Taivara Blog Post by Kevin Dwinnell
Kaizen Mind and Startup Continuous Improvement
Being of Kaizen mind is a focus on small improvements on a daily basis. In business, continuous improvement sounds like an enterprise Six Sigma issue and not a startups concern. Startups, however, have limited cash and time. To get an idea traction you need focus on doing the right thing now, next and into the foreseeable future. Focusing on the discovery of what’s meaningful and needs to improved is very much aligned with startups.
Focus on Meaningful Improvement
Don’t assume anything that can be improved should be. Ron Ashkenas gave solid advice when he tells us: Question whether processes should be improved, eliminated, or disrupted. Too many continuous improvement projects focus so much on gaining efficiencies that they don’t challenge the basic assumptions of what’s being done. For example, a six sigma team in one global consumer products firm spent a great deal of time streamlining information flows between headquarters and the field sales force, but didn’t question how the information was used. It wasn’t. Once they did, they were able to free up thousands of hours and apply them to customer-facing activities.
Be of Kaizen Mind
The value of Kaizen is both to your business as well as you. The easiest way to get into the practice is to apply it to your personal objectives and start to make it a habit. You can get into the Kaizen mind with these four steps.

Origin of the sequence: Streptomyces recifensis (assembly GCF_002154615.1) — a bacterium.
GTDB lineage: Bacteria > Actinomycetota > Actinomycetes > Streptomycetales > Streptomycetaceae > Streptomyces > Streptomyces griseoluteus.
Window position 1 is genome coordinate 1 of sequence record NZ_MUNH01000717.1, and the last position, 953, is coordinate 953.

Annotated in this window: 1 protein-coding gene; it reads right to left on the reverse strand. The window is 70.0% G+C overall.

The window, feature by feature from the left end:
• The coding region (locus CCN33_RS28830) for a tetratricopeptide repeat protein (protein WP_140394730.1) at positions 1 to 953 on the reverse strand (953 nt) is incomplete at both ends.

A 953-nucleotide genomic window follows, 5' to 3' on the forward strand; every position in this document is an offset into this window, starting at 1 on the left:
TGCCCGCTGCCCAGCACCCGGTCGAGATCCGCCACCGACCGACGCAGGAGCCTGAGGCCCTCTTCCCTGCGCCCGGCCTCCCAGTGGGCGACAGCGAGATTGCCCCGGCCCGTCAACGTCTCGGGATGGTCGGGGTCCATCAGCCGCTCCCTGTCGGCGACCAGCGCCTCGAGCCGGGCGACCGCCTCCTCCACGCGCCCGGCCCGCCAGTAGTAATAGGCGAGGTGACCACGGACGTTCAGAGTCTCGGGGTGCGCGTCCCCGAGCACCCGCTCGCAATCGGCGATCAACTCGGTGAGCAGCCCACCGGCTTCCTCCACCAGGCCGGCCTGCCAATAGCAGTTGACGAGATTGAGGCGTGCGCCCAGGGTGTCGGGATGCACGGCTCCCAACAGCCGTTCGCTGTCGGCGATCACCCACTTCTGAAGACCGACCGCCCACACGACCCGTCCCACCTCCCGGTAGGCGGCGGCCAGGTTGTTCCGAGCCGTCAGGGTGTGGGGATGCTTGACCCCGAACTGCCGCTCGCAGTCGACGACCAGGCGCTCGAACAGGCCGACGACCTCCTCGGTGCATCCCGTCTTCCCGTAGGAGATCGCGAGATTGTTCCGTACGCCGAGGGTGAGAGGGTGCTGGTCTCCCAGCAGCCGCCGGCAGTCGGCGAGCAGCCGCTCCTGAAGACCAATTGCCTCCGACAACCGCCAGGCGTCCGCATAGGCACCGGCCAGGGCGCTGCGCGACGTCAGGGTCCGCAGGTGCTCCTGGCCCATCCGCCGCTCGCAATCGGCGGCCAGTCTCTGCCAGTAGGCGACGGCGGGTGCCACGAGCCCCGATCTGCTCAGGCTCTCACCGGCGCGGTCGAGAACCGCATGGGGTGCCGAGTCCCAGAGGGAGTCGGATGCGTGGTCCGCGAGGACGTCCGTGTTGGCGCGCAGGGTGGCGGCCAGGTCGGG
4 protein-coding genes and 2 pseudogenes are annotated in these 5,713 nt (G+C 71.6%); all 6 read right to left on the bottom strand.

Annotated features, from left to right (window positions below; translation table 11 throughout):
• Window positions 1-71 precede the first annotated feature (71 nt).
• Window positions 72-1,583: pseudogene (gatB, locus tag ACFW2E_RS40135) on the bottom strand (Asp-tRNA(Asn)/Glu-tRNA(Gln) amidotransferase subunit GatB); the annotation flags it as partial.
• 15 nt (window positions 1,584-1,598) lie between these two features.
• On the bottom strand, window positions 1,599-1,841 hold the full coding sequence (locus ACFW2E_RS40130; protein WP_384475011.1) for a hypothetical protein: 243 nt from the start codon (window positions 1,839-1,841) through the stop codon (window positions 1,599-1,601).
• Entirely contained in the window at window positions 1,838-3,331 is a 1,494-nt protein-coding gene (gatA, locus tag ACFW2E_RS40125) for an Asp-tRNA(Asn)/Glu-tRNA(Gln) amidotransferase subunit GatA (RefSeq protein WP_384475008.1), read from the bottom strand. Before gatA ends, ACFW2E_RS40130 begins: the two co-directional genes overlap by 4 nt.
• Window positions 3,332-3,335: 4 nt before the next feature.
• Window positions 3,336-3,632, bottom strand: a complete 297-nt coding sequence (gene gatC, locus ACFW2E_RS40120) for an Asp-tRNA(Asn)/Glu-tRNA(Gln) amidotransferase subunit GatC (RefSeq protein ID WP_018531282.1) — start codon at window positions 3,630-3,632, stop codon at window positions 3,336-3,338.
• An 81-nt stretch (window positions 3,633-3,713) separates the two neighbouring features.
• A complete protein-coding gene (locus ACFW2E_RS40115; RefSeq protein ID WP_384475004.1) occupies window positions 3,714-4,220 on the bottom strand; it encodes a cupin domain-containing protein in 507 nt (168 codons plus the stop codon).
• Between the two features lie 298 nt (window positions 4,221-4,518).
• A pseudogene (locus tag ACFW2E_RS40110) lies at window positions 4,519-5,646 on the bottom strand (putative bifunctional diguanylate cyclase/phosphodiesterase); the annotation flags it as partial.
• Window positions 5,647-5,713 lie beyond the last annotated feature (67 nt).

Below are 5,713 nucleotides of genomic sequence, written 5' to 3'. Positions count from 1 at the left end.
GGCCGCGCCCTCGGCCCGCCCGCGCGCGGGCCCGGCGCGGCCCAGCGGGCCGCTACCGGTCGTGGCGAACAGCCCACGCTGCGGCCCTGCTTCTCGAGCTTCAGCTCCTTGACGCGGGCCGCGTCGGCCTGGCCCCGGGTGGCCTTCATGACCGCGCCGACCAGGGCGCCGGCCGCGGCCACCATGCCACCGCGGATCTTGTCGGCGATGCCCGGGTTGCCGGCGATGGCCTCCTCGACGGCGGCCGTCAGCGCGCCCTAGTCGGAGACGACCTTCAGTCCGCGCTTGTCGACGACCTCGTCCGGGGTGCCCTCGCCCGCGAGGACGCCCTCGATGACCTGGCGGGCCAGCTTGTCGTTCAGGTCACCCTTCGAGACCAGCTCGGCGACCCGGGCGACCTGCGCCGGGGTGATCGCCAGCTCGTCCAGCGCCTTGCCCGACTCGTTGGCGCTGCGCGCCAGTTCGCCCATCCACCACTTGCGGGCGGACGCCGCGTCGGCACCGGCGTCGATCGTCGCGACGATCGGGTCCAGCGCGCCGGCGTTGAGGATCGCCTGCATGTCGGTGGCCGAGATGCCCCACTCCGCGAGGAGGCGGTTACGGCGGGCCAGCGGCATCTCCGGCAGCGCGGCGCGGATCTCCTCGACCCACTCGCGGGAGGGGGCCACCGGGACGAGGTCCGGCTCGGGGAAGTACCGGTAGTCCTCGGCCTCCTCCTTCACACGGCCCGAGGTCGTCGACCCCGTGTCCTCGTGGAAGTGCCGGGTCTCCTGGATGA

- Plan: Decide the night before what you will focus on improving the next day, then plan how to work it into your day.
- Visualize: In the morning, make a mental plan and visualize your day ahead. Those mental footnotes will put triggers into your day that can remind you of your improvement intentions and allow you to respond in the manner you visualized.
- Set Reminders: Smartphones are well equipped for this. This Lifehacker article can jump-start those efforts and make sure you stay on the path of continuous improvement throughout the day
- Review: At the end of the day remember to take note of how things went, even if you completely forgot about your goal, you can learn from that – and apply those lessons to tomorrow’s plan. This is the essential point of Kaizen – continually learning from your experience.
Apply Over Time
Masaaki Imai, who introduced Kaizen to the West, explained that any investment’s return will tend to degrade over time, due to aging and misuse. It’s through Kaizen that old investments are kept “fighting fit” and new investment is only focused on new tech or new processes. As a result, the gap between a kaizen company and a non-kaizen company will widen over time.